The Phillies ended a disappointing season on Sunday with another disappointing 2-1 loss to the Atlanta Braves. Lefty Cole Hamels (9-9) was the only bright spot in the game, as he has been all season, delivering another stellar performance on the mound despite being hit in the face on Braves’ second baseman Tommy LaStella’s hard grounder up the middle in the second inning. He stayed to pitch through the seventh. Hamels posted the lowest ERA of his career this year, 2.46, but the Phils took little or no advantage of that stat, going 15-15 in Hamels’ starts this year. The Phillies ended their season 73-89, putting them last in the National League East. The top brass has a lot of thinking to do and some changes to make before spring training 2015 begins.
Eagles – Almost
To start the season, the Eagles have come from behind and beaten the Jaguars, Colts, and Redskins in three exciting games. Their luck ran out in San Francisco on Sunday afternoon, where they took their first loss 26-21. They could have pulled it out.
With 1:50 remaining in the fourth quarter, with five first downs and no offensive points all day, the Birds started a drive on their own nine yard line. Incredibly, they ticked off a fifteen-play masterpiece that got them inside the Niners’ two-yard line, third-and goal. On the drive, they tallied six first downs, which was more than they’d gotten all day. But their luck ran out and they couldn’t get the seventh first down of the drive and a come-from-behind-again touchdown. An incomplete pass from Nick Foles to Brent Celek on the left was followed by a fourth down rollout on the right, with a pass intended for Jeremy Maclin in the end zone. It went over his head and that was all she wrote. The Eagles flew back to Philly 3-1, losing to the 49ers, 26-21. The Birds were frustrated afterwards but they didn’t deserve to win this one, turning the ball over three times in four possessions. The offense gained twenty-two rushing yards on twelve carries and Shady McCoy’s longest run all day was for five yards. Foles was inaccurate most of the day but the offensive line, which Coach Kelly acknowledged to be “banged up”, gave him little time or protection to find a receiver. He was banged up himself.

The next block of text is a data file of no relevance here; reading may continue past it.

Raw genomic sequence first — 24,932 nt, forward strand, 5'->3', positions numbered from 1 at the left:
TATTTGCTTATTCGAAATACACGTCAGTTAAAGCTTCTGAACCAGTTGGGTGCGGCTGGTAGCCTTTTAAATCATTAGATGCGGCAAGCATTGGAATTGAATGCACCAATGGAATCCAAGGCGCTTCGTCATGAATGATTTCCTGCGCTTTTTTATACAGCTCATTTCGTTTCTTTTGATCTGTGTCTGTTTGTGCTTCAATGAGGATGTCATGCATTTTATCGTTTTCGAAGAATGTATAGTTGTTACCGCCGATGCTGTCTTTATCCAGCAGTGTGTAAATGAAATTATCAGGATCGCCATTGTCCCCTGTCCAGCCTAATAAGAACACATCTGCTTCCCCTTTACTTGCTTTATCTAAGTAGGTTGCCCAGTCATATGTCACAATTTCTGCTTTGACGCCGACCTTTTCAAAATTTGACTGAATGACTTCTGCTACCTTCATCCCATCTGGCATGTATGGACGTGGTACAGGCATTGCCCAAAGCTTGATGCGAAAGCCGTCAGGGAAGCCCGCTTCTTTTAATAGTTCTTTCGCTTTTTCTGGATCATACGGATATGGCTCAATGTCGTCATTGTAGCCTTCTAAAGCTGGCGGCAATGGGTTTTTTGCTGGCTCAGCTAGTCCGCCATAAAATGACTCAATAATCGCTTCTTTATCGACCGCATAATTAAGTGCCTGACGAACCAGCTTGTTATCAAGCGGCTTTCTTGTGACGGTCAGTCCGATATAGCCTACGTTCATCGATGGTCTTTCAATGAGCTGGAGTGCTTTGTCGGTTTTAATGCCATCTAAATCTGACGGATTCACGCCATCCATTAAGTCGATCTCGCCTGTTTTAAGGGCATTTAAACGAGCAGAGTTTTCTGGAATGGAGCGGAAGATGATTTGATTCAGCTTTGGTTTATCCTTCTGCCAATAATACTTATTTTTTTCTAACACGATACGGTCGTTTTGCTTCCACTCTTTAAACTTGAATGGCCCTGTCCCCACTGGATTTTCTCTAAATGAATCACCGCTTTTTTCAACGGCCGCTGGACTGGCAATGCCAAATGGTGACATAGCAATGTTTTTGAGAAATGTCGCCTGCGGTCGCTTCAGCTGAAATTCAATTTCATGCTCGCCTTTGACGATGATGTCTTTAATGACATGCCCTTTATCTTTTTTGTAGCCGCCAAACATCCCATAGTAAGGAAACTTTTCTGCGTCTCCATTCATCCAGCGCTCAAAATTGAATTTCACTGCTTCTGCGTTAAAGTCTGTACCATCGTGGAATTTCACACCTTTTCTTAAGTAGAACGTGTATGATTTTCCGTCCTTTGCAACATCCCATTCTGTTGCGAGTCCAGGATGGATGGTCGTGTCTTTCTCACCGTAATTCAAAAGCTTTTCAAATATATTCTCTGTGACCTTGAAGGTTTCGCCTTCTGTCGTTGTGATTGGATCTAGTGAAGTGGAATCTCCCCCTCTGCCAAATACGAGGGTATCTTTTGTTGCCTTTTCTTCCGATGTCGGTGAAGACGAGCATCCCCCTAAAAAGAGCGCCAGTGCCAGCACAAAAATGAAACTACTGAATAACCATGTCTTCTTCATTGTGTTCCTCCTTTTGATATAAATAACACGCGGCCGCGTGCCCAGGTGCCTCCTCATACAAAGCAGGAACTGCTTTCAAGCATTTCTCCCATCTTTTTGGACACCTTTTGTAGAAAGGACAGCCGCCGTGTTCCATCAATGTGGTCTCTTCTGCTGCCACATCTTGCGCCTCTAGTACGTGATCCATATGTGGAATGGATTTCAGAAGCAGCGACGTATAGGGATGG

Meanwhile, the Cowboys and the Giants won their contests last week, with the Giants beating the Redskins 45-14. The Cowboys and Giants stand at 2-2, the Redskins 1-3. The St. Louis Rams (1-2), who lost to the Cowboys on Sunday, will be at The Linc this Sunday, October 5th, for a 1:00 p.m. kick-off.
When the Eagles played the Redskins last Sunday, September 21st, Washington cornerback DeAngelo Hall suffered a torn left Achilles tendon. His season is over but he sought advice from other pro athletes who’ve had to deal with the same injury to get a read on what he is facing. One of those he called was Los Angeles Laker star, Kobe Bryant, who ruptured an Achilles tendon in April 2013 and missed nine months of basketball as he recovered. Bryant is known for playing through or bouncing back quickly from most injuries, but not this one. He told Hall that he has to be patient if he’s going to come back from this. Hall said that Bryant, “was probably the most notable guy that I remember having an Achilles injury and coming back [and] he said the same thing our trainers have said: Just be patient with it. It’s going to feel like you can push…like you can do some things. But the best thing for that is to not do anything. Be as patient as possible.” It’s not an easy assignment for a pro athlete. Hall has to be aware that, after returning from the injury last December, Bryant played in only six games before injuring his knee and missing the rest of his season. His NBA future remains uncertain. Hall’s NFL future could be too. He’ll be tested in the months ahead.
I was sorry to learn that former Philadelphia 76er, Caldwell Jones, had died of a heart attack last week. Jones made the 1975 ABA All Star Game squad and was coached by Wilt Chamberlain in his first ABA season. He then spent six seasons here with the Sixers starting in 1976, playing with Julius Erving and George McGinnis, among others whom I remember well. He was sent to the Houston Rockets in 1982 and then to the Portland Trailblazers where he played from 1985 to 1989. Jones ended his career in San Antonio in 1990 where he also served as a mentor for then-rookie David Robinson. His three brothers also played in the NBA. It was reported that Jones had spent his final morning last Sunday in his Atlanta church, followed by brunch with his family. Jones had discovered the pleasures of golf late in life and went out to hit some golf balls that afternoon. Unfortunately, he suffered a massive heart attack on the course and passed away. His wife said that, earlier that day, the family had talked about what each of them would choose to do for the rest of their lives if they had to choose one thing. Jones had said, “I’d play golf every day.” Here’s hoping he gets a couple of shots a side in heaven. Rest in peace, old friend.
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